The Good. The Bad. The Asinine.

Oh, is Ian Thorpe gay?

So Ian Thorpe is gay, and everyone seems to have an opinion. Well I have an opinion, too.

Ian Thorpe can do whatever the hell he likes.

He can stay in, or he can come out, and he can do it whenever and wherever he wants to. No one has the right to tell him he did it in the wrong way, or at the wrong time, or to the wrong people. No one. My opinion, then, is that I have no opinion, because I don’t have a right to one.

I do, however, have an opinion on everyone else’s opinions.

To the people who say he shouldn’t have come out at all – I will just say, as politely as I can, fück you.

To the people who say he should have come out sooner (that means you, Kerryn Phelps) – no, he shouldn’t have. Being a supremely gifted athlete doesn’t mean you suddenly have to let the rest of us make your decisions for you. He came out when he wanted to. That’s it.

You might also like to consider if a guilt-trip is the best thing for someone suffering from depression.

To the people who sarcastically say they didn’t see it coming (take a bow, Joe Hildebrand) – your lack of empathy and ability to stereotype is noted.

To the people who say they are sick of all the media attention this sort of thing generates – media companies aren’t manufacturing the market for these stories, they’re exploiting it. If you don’t think it should be a big deal, stop making it a big deal. Because it really isn’t.

To the people who Ian has inspired, to those that are now remembering their own internal struggle, and to Ian Thorpe himself, I say this – I am sorry you live in a society that obsesses over whether someone is gay or not.

Because it’s nobody’s business but yours.

12000 Years Without Boats

Should you ever feel sufficiently bored to pay a visit to Scott Morrison’s website you’ll notice two things. Firstly, you’ll notice that it’s time to take a good, long look at your life and, secondly, you’ll see a series of triumphal proclamations claiming that there have been x number of days without ‘boats’.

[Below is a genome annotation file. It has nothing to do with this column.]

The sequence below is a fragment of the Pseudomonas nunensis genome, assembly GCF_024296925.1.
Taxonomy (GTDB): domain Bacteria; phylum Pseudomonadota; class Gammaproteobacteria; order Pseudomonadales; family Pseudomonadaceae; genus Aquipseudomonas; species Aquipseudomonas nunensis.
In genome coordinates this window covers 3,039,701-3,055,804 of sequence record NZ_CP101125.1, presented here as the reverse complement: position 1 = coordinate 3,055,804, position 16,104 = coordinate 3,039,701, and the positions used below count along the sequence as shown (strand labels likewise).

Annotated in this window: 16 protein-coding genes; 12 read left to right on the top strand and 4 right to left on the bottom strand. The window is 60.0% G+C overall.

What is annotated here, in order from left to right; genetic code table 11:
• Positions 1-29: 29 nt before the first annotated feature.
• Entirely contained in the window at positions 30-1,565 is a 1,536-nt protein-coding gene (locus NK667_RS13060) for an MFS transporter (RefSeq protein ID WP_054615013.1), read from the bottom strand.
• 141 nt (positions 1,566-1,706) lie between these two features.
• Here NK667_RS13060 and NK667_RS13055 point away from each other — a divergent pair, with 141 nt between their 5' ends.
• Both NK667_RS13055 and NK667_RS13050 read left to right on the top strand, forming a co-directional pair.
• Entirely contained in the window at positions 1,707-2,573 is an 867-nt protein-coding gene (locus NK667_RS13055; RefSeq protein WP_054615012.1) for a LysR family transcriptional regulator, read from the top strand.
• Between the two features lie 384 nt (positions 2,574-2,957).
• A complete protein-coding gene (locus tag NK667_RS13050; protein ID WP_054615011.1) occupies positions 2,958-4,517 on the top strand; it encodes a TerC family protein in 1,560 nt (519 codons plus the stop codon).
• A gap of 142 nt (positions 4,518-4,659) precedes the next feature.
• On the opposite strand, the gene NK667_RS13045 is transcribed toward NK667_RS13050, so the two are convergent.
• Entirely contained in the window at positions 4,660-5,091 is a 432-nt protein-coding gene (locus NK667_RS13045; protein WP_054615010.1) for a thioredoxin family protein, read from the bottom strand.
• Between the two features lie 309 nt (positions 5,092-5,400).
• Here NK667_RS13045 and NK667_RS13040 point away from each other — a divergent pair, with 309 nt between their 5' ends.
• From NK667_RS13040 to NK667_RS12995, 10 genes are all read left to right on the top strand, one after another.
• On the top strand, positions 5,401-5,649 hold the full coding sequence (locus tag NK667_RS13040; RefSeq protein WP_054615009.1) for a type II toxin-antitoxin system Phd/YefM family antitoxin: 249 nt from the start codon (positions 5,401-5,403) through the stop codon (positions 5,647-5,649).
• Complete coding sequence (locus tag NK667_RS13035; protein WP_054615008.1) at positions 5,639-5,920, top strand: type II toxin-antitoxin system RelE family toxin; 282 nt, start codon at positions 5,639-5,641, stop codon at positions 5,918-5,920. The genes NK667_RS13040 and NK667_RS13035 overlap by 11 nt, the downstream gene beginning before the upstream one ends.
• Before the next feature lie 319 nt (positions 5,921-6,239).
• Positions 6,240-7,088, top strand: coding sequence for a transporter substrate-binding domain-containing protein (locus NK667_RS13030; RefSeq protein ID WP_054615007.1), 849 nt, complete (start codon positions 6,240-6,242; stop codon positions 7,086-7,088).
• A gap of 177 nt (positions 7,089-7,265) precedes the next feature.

Now clearly this statement cannot be taken at face value. Simple logic begs the question – if there have been no boats, what have the Navy been turning back all this time? We therefore come to the conclusion that this statement needs to be examined. So let’s examine it.

Clearly, boats are still arriving. Sources that I am unwilling and unable to name inform me that the pace of boat interceptions hasn’t really changed since I was serving in the comparatively benign Operation Resolute. We have, however, ceased the practice of transporting asylum seekers to Christmas Island and have instead been either sending them back outside our EEZ or taking them to Manus Island. So what’s changed?

Basically, the LNP is now in a position to say that no boat arrivals set foot on Australian territory. I suppose this is a major triumph and, considering that this is done merely at the cost of turning all boat interceptions from benign to hostile, endangering the lives of asylum seekers and Navy personnel and housing people in a facility that wouldn’t pass muster as an abandoned dog shelter, it’s probably cheap at the price. Largely because the Restricted OP RESOLUTE has turned into the Secret OP SOVEREIGN BORDERS. And any price is cheap, really, if you don’t know you’re paying it.